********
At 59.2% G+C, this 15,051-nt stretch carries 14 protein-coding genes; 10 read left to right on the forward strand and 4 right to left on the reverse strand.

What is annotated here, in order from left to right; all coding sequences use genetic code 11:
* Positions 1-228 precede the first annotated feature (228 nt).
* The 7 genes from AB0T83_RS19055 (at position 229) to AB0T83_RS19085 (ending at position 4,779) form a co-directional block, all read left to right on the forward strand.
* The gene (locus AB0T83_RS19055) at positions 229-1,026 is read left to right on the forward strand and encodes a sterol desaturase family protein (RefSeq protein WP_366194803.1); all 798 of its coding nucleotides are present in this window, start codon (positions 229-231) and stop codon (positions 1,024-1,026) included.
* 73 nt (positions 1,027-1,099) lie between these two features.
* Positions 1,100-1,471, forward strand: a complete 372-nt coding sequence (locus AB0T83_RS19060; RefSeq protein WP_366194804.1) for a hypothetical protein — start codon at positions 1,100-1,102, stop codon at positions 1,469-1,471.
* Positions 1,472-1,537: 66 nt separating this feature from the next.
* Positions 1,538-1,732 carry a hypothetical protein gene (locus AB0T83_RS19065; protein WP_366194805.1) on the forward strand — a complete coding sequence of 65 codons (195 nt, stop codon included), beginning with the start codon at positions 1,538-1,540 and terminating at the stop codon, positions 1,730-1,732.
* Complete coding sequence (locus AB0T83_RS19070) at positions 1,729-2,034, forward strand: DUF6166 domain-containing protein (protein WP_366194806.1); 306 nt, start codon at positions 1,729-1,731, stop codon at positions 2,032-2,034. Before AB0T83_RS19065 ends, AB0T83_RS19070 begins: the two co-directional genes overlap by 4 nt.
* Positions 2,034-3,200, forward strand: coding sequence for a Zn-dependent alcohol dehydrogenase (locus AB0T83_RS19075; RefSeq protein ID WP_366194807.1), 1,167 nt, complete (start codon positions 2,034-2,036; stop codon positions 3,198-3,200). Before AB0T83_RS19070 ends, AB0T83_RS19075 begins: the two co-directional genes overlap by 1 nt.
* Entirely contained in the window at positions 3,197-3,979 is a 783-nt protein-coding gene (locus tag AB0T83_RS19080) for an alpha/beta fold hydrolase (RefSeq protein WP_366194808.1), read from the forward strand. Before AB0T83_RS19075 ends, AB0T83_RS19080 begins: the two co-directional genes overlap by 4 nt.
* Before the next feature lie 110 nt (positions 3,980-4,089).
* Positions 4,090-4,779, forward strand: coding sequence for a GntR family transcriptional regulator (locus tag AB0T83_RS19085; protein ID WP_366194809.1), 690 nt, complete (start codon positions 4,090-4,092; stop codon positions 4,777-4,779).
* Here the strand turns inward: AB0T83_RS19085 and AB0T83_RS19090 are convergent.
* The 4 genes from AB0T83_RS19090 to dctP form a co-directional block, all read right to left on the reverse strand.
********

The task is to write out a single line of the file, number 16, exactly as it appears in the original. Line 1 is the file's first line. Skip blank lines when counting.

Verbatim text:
* The 4 genes from AB0T83_RS19090 to dctP form a co-directional block, all read right to left on the reverse strand.